August 2012
Volume 12, Issue 9
Free
Vision Sciences Society Annual Meeting Abstract  |   August 2012
Parahippocampal cortex is involved in material processing through echolocation in blind echolocation experts
Author Affiliations
  • Jennifer L. Milne
    The Brain and Mind Institute, The University of Western Ontario, London, Canada\nNeuroscience Program, The University of Western Ontario, London, Canada
  • Melvyn A. Goodale
    The Brain and Mind Institute, The University of Western Ontario, London, Canada\nNeuroscience Program, The University of Western Ontario, London, Canada
  • Stephen R. Arnott
    Rotman Research Institute at Baycrest, Toronto, Canada.
  • Daniel Kish
    World Access for the Blind
  • Lore Thaler
    The Brain and Mind Institute, The University of Western Ontario, London, Canada\nDepartment of Psychology, The University of Western Ontario, London, Canada
Journal of Vision August 2012, Vol.12, 581. doi:10.1167/12.9.581
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      Jennifer L. Milne, Melvyn A. Goodale, Stephen R. Arnott, Daniel Kish, Lore Thaler; Parahippocampal cortex is involved in material processing through echolocation in blind echolocation experts. Journal of Vision 2012;12(9):581. doi: 10.1167/12.9.581.

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      © ARVO (1962-2015); The Authors (2016-present)

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Abstract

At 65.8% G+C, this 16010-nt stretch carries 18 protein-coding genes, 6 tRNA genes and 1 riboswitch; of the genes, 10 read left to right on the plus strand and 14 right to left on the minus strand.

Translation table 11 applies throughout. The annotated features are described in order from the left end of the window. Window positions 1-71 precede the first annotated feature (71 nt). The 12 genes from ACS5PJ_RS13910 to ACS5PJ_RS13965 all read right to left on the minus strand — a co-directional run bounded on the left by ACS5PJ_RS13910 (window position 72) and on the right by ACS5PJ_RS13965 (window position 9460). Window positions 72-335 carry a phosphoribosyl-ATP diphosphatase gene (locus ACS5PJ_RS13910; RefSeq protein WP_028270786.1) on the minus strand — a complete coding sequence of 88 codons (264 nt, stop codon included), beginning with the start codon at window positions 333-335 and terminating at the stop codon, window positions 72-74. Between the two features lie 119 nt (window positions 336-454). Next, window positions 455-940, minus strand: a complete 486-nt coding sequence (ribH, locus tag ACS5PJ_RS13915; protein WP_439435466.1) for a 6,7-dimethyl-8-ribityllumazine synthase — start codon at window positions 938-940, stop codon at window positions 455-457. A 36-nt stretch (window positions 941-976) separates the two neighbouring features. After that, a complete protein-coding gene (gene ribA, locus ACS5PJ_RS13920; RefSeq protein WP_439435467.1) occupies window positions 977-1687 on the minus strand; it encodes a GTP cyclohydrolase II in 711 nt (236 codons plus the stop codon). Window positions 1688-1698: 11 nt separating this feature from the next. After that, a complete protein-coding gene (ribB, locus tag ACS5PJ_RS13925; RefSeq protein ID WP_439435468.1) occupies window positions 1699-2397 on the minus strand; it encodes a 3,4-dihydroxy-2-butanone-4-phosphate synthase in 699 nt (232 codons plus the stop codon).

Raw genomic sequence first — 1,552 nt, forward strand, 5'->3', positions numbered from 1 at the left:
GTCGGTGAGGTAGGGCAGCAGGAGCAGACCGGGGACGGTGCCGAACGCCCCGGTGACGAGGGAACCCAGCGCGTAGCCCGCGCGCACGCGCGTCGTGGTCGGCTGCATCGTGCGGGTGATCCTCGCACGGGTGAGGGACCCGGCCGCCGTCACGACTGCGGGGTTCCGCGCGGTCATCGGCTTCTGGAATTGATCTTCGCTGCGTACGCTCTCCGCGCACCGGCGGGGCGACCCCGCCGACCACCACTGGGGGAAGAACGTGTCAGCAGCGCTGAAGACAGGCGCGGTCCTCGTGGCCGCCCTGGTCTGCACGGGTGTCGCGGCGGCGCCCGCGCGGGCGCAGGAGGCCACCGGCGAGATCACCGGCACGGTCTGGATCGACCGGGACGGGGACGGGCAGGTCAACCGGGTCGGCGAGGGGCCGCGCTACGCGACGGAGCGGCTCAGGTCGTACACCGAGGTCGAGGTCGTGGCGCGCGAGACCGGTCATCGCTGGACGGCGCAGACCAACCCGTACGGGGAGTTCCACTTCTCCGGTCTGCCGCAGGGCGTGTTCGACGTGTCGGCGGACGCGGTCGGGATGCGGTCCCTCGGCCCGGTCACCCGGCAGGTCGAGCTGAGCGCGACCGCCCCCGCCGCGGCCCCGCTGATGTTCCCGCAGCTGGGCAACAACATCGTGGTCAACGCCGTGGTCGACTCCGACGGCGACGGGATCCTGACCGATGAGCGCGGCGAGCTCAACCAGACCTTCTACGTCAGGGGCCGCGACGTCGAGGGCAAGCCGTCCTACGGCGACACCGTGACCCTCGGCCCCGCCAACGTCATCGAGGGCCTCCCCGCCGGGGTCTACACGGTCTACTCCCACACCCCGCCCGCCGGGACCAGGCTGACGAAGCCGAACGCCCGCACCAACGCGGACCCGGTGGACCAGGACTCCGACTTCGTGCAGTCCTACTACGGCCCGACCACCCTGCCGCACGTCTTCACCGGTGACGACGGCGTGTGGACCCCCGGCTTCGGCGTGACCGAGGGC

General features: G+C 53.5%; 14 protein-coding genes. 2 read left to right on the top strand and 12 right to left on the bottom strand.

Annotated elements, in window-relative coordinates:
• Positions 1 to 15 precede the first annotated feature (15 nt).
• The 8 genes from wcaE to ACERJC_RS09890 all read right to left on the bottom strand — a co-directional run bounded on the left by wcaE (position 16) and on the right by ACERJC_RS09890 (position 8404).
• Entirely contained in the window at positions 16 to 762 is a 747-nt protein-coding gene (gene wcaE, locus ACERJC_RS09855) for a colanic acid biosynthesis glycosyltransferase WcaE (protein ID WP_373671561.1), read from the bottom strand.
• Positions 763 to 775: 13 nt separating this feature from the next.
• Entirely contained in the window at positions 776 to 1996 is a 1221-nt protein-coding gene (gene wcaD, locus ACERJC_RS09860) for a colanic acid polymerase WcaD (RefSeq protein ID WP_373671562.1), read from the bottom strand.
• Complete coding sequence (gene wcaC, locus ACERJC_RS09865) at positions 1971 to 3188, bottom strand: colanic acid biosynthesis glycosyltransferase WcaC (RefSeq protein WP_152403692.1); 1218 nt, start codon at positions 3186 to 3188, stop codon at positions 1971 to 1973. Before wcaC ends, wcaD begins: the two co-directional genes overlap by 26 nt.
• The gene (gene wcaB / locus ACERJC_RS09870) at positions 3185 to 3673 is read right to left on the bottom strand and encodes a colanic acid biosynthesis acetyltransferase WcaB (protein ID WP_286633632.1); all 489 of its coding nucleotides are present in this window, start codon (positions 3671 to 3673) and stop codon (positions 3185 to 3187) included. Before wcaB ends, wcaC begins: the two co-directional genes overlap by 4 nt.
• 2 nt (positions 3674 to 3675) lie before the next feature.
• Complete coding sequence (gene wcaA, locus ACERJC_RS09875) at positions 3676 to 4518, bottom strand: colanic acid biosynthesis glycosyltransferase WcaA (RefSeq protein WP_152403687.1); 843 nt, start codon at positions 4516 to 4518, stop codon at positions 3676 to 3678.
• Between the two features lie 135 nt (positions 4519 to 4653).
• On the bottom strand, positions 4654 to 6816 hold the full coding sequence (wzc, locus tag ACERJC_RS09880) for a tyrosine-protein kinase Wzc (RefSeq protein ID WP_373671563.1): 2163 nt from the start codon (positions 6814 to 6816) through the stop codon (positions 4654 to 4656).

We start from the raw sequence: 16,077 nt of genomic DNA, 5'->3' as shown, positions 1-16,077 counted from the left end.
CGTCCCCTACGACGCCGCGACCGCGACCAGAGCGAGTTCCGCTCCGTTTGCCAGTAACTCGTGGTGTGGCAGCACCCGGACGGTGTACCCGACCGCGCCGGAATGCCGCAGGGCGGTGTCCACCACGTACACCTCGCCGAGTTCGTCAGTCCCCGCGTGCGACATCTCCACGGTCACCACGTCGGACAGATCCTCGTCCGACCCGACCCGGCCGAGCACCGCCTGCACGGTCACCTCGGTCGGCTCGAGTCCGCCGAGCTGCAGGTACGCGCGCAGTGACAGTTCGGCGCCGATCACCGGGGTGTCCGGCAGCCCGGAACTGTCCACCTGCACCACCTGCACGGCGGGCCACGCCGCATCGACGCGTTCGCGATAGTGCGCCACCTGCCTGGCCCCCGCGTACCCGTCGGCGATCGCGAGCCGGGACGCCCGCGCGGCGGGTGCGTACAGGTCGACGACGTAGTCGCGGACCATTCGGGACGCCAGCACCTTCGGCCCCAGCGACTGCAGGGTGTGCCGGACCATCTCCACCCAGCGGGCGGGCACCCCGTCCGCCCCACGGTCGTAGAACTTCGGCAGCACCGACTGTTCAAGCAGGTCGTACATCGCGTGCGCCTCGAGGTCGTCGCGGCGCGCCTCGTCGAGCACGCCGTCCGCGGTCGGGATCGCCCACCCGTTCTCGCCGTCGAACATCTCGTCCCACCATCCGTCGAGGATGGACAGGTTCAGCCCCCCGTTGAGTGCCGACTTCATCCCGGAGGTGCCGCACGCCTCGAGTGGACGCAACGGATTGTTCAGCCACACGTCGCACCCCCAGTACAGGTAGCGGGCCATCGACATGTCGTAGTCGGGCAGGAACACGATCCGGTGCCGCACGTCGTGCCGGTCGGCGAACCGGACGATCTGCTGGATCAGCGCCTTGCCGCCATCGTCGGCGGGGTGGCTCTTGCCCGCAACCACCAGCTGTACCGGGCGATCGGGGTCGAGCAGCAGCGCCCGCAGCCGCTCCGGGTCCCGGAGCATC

People, in addition to animals such as bats and dolphins, can utilize echolocation to navigate through their environments. In fact, there are blind people who have learned to navigate by emitting mouth clicks and listening to the returning echoes. Previous echolocation research has shown that blind people can use echoes from their own vocalizations to discriminate between different materials such as velvet or glass (Kellogg, W.N., 1962, Science 137: 399-404). Importantly, apart from providing a sound-reflecting surface, the materials were always silent. Here we present data from an fMRI experiment that investigated the neural activity underlying the processing of materials through echolocation. Three blind echolocation experts (all males) took part in the experiment. First, we made binaural sound recordings in the ears of each participant while he made clicks in the presence of one of three different materials (fleece, foliage or whiteboard), or while he made clicks in an empty room. During fMRI scanning these recordings were played back to participants. Remarkably, based on the recordings alone, participants were able to identify each of the three materials reliably, as well as the empty room. Furthermore, a whole brain analysis, in which we contrasted the brain activity that occurred when participants listened to material recordings versus when they listened to empty-room recordings, revealed a material-related increase in BOLD activation in a region of parahippocampal cortex. This region of parahippocampal cortex has previously been found to be involved in the processing of the material properties of objects signalled by visual or auditory cues (Arnott et al., 2008, NeuroImage 43: 368-378). Thus, our results are consistent with the idea that material processing by means of echolocation relies on a multi-modal material processing area in parahippocampal cortex.

Meeting abstract presented at VSS 2012

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